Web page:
Construction spending has hit a new benchmark.
In July spending on construction reached its highest volume in over five years, Reuters explained. The increase was fueled by private construction growth and surges in state and local government outlays. This represents the largest jump in spending since May 2012. The boost was felt by all sectors except federal government and follows a 0.9 percent decline in June.
Construction spending jumped 1.8 to an annual rate of $981.31 billion, according to the U.S. Census Bureau. This is the highest level since December 2008.
"It is encouraging to see signs of a broad-based recovery in private construction along with a recovery – at least for now – in public construction investment," Ken Simonson, the Associated General Contractors of America's chief economist, told The Construction Index. "Private non-residential construction should remain strong through the rest of 2014 and beyond, while residential spending is likely to keep growing, though at a more moderate pace. However, funding is still inadequate for needed public infrastructure improvements."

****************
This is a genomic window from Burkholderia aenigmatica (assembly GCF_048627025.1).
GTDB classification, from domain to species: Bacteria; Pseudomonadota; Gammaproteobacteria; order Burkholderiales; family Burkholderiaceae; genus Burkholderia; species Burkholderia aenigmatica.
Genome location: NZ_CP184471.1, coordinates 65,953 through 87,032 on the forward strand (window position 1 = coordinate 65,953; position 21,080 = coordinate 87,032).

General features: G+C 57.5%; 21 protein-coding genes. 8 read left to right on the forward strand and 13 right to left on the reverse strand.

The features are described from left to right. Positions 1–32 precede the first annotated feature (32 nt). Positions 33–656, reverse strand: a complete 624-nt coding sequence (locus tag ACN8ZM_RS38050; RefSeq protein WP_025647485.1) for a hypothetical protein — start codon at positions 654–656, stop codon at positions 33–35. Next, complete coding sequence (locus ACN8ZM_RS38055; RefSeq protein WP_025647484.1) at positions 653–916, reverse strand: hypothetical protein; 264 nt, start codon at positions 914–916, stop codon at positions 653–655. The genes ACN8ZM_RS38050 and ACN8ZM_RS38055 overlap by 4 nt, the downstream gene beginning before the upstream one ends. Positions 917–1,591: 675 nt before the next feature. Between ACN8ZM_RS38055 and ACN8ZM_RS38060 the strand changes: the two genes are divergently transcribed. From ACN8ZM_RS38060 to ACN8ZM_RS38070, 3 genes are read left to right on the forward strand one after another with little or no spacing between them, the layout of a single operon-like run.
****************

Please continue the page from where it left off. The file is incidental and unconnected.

July's spending increase beat Reuter's economists' projection of 1 percent. The jump in spending on state and local government projects – an increase of 3.4 percent – was enough to offset the decline felt in the federal government sector. Spending on federal government projects dropped 1.1 percent.
Another reason for the overall increase in construction spending is the rebounding housing market, following a period of stagnation in 2013. Housing starts are growing, which means good things for people looking for a new home. There will be more on the market soon. Spending on private residential construction experienced a 0.7 percent uptick on the heels of the housing starts increase. A portion of that spending was for home repairs or other improvements.